The Waves certainly registers the appeal of the older imperial form represented by Percival with its seductive narratives of power and glory. Rhoda, so fearful and lonely in life, plays with petals in a basin like ships riding the waves (18) and dreams that "the diamonds of the Imperial crown blaze" on her forehead (56); she imagines herself an empress and says, "I am fearless. I conquer." Bernard envisions being asked "to assume command of the British Empire" because, as he says, "one has these fancies" (261). Louis exults in the global commercial work the Empire sustains: "We have laced the world together with our ships. The globe is strung with our lines" (200). But the novel also deflates such grandiose images. Rhoda imagines that her "hero" (137) rides a flea-bitten mare, and Percival utterly fails Louis's prediction that he will "die in battle" (37). Indeed, the seemingly meaningful community that these six create around Percival not only cannot survive his death but apparently never was the civilized buffer against chaos that it purported to be. Louis suggests as much when he says that their gathering around Percival before his departure for India is
Like the dance of savages ... round the camp fire. They are savage; they Lire ruthless. They dance in a circle, flapping bladders. The flames leap over their painted faces, over the leopard skins and the bleeding limbs which they have torn from the living body. (140)
What's revealed here at the heart of the civilizing mission of British imperialism is violent savagery.
At the same time, imperialism in The Waves begins to look like an almost understandable response to existential loneliness. Wondering "To whom can I expose the urgency of my own passion?" Neville finds that "There is nobody--here among these grey arches, and moaning pigeons, and cheerful games and tradition and emulation, all so skillfully organised to prevent feeling alone" (51). Woolf may be a critic of empire, but in her willingness to look closely at British imperial identity she registers the sadness so many might feel at its passing--at the loss of a communal identity that, at least imaginatively, could connect diverse populations, both across the globe and within the British archipelago itself. Rhoda loves Percival because through him she can believe that India, with its "twisted jungle, swarms of men," is "within our scope, part of our proud and splendid province" (135). Having lost him, the six seem to lose a connection both with one another and with a much larger world. Meeting together after Percival's death they no longer experience happiness but, as Neville muses, "what do we feel on meeting? Sorrow" (211). And rather than a globe or circle, their gathering, "is uncomfortable too, joining ragged edges, raw edges."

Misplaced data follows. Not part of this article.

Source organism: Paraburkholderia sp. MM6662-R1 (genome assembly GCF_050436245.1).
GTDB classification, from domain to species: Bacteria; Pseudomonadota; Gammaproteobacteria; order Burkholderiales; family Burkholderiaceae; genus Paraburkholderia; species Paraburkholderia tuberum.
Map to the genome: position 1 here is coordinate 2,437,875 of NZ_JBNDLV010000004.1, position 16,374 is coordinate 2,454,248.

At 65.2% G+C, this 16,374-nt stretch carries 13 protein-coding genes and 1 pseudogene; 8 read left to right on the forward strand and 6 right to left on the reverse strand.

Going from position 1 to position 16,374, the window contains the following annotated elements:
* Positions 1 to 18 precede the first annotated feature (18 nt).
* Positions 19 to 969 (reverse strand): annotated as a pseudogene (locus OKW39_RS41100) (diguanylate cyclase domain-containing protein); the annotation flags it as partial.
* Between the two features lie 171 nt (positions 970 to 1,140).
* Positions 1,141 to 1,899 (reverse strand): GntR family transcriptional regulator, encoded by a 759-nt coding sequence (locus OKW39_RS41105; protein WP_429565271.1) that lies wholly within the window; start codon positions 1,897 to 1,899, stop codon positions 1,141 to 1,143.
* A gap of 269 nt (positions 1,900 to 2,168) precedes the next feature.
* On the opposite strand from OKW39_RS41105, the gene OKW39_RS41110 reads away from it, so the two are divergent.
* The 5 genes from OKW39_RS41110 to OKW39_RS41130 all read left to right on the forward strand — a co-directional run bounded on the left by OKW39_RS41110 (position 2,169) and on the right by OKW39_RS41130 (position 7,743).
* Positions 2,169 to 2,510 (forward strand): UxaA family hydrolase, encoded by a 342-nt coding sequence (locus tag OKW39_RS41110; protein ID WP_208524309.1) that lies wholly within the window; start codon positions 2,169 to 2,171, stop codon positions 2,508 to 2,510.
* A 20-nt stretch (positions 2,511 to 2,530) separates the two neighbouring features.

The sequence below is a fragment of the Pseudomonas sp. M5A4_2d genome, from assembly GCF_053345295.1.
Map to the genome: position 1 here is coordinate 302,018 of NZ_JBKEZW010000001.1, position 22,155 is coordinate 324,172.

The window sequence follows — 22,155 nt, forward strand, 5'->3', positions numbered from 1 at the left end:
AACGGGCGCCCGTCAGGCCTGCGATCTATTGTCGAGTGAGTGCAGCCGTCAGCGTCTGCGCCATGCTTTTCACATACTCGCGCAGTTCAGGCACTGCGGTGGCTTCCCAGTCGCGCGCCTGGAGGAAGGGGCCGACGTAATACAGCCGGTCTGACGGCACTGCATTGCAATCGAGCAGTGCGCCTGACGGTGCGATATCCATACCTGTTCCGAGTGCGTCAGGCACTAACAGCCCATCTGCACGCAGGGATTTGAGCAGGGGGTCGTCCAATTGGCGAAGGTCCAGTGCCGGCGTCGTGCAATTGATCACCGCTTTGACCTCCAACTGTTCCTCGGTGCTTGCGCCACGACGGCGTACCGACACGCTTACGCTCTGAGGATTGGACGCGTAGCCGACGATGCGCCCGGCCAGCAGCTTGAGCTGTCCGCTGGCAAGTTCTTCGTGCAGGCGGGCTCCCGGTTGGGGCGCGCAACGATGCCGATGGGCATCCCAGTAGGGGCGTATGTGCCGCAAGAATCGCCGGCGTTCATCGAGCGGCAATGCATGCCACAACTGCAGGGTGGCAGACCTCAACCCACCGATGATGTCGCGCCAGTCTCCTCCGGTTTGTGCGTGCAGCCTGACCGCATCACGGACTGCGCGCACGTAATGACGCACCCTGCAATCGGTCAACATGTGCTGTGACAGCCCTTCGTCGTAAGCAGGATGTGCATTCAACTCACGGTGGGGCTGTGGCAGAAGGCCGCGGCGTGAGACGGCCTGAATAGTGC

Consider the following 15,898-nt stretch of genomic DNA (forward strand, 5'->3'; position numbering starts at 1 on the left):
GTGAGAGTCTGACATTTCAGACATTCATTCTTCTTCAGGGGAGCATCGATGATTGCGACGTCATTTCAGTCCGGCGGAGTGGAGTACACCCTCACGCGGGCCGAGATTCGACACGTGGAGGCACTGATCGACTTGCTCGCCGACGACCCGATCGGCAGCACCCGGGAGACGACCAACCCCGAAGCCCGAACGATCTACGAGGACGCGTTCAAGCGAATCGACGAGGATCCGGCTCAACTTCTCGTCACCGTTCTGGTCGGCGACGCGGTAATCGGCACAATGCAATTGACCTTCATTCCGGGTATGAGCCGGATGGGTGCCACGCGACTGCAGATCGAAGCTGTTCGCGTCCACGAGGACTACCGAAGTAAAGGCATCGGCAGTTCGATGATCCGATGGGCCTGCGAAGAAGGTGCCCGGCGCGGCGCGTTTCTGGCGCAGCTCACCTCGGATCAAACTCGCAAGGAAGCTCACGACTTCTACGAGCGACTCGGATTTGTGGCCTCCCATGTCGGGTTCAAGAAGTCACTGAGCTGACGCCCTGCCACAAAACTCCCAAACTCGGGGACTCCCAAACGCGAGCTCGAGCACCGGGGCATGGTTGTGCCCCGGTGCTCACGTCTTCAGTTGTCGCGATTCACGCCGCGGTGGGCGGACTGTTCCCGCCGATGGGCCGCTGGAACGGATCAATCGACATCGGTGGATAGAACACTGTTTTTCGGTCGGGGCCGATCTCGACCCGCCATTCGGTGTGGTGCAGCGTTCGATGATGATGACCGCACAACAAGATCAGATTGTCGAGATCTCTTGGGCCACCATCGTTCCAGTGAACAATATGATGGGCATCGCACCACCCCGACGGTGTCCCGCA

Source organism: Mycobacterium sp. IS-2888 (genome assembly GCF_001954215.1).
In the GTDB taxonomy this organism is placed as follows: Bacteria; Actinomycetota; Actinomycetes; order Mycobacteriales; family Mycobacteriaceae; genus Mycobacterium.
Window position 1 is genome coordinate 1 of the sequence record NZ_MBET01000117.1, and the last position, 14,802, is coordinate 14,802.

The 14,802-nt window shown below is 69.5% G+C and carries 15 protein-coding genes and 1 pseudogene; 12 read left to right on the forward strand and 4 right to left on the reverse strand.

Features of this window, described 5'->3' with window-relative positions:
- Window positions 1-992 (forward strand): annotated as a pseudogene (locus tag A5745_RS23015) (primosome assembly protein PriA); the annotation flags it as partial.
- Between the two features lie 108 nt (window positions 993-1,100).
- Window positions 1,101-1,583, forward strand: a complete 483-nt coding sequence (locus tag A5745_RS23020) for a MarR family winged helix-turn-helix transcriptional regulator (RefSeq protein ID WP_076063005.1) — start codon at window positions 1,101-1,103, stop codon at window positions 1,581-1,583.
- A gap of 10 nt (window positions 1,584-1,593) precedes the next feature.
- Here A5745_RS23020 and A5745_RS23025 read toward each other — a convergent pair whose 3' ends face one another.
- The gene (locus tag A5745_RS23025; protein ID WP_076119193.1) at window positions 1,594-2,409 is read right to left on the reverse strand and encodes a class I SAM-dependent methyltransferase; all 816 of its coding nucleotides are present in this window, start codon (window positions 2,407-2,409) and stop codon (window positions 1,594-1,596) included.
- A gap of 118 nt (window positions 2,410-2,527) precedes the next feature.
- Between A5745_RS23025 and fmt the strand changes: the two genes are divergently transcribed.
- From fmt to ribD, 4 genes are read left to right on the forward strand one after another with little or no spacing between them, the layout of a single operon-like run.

But is Woolf suggesting that it Is better to respond to such loss with melancholia rather than denial? Is pain valuable if the lost object is so unworthy? Neville grieves for Percival--"Come, pain, feed on me" (152)--but we cannot forget his ambivalent appraisal of his friend. He is "hopelessly in love" (36) with Percival but also discerning in his assessment of Percival's brutality (39). Louis, comparing his feelings for Percival to a file with two edges, claims: "I adore his magnificence ... I despise his slovenly accents--I who am so much his superior" (37). Describing Percival as one of "the boasting boys" (46), he elaborates:
They are the volunteers; they are the cricketers; they are the officers of the Natural History Society. They are always forming into fours and marching in troops with badges on their caps ... How majestic is their order, how beautiful is their obedience! ... But they also leave butterflies trembling with their wings pinched off; they throw dirty pocket-handkerchiefs clotted with blood screwed up into corners. They make little boys sob in dark passages. ... Yet that is what we wish to be, Neville and I. (47)
If Neville and Louis recoil from the brutality of the imperial system, they also desire the order and sense of community it provides, and they will be torn "asunder" (152) by the pain occasioned by its loss. In The Waves, then, a communal identity rooted in imperialism protects against the experience of alienation. Louis counters his isolation by repeating to himself, "I am an average Englishman" (93). When this communal identity breaks down, as with the death of Percival, one might, in denial, continue the inarch from stair to stair--but, Woolf suggests, this bypasses the opportunity for a critical moment of self-reflection. And where is this staircase leading? Are we headed to a new political paradigm that will merely replicate the coercive social pressures and even violence that marked imperialism?